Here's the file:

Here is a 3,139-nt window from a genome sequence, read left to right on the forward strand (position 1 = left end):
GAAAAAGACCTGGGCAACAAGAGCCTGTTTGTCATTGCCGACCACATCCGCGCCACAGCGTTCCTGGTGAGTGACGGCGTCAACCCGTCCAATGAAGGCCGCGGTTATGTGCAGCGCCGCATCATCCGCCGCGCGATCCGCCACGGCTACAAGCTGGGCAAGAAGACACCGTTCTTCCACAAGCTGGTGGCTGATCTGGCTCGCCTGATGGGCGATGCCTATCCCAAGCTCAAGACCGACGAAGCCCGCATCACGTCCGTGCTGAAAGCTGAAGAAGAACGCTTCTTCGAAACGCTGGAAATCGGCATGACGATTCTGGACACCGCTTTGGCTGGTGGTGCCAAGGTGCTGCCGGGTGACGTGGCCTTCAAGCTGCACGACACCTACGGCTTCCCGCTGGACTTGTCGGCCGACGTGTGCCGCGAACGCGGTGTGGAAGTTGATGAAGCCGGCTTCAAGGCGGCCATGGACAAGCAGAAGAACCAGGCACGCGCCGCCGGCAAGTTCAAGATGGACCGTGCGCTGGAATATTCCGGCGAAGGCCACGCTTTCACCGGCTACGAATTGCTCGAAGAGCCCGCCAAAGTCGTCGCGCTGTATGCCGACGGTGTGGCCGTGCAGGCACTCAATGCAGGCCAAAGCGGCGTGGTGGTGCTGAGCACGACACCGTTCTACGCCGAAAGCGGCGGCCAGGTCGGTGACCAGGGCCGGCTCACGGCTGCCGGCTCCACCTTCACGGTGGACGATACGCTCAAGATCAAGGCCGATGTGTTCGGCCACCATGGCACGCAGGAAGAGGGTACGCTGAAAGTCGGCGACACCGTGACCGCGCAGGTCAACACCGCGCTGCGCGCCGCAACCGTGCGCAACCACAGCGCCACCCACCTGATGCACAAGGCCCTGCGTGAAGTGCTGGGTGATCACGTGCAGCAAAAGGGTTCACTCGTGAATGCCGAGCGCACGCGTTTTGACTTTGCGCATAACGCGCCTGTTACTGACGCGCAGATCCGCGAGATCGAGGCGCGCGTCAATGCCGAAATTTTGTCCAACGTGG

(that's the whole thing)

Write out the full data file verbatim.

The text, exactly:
Here is a 3,139-nt window from a genome sequence, read left to right on the forward strand (position 1 = left end):
GAAAAAGACCTGGGCAACAAGAGCCTGTTTGTCATTGCCGACCACATCCGCGCCACAGCGTTCCTGGTGAGTGACGGCGTCAACCCGTCCAATGAAGGCCGCGGTTATGTGCAGCGCCGCATCATCCGCCGCGCGATCCGCCACGGCTACAAGCTGGGCAAGAAGACACCGTTCTTCCACAAGCTGGTGGCTGATCTGGCTCGCCTGATGGGCGATGCCTATCCCAAGCTCAAGACCGACGAAGCCCGCATCACGTCCGTGCTGAAAGCTGAAGAAGAACGCTTCTTCGAAACGCTGGAAATCGGCATGACGATTCTGGACACCGCTTTGGCTGGTGGTGCCAAGGTGCTGCCGGGTGACGTGGCCTTCAAGCTGCACGACACCTACGGCTTCCCGCTGGACTTGTCGGCCGACGTGTGCCGCGAACGCGGTGTGGAAGTTGATGAAGCCGGCTTCAAGGCGGCCATGGACAAGCAGAAGAACCAGGCACGCGCCGCCGGCAAGTTCAAGATGGACCGTGCGCTGGAATATTCCGGCGAAGGCCACGCTTTCACCGGCTACGAATTGCTCGAAGAGCCCGCCAAAGTCGTCGCGCTGTATGCCGACGGTGTGGCCGTGCAGGCACTCAATGCAGGCCAAAGCGGCGTGGTGGTGCTGAGCACGACACCGTTCTACGCCGAAAGCGGCGGCCAGGTCGGTGACCAGGGCCGGCTCACGGCTGCCGGCTCCACCTTCACGGTGGACGATACGCTCAAGATCAAGGCCGATGTGTTCGGCCACCATGGCACGCAGGAAGAGGGTACGCTGAAAGTCGGCGACACCGTGACCGCGCAGGTCAACACCGCGCTGCGCGCCGCAACCGTGCGCAACCACAGCGCCACCCACCTGATGCACAAGGCCCTGCGTGAAGTGCTGGGTGATCACGTGCAGCAAAAGGGTTCACTCGTGAATGCCGAGCGCACGCGTTTTGACTTTGCGCATAACGCGCCTGTTACTGACGCGCAGATCCGCGAGATCGAGGCGCGCGTCAATGCCGAAATTTTGTCCAACGTGG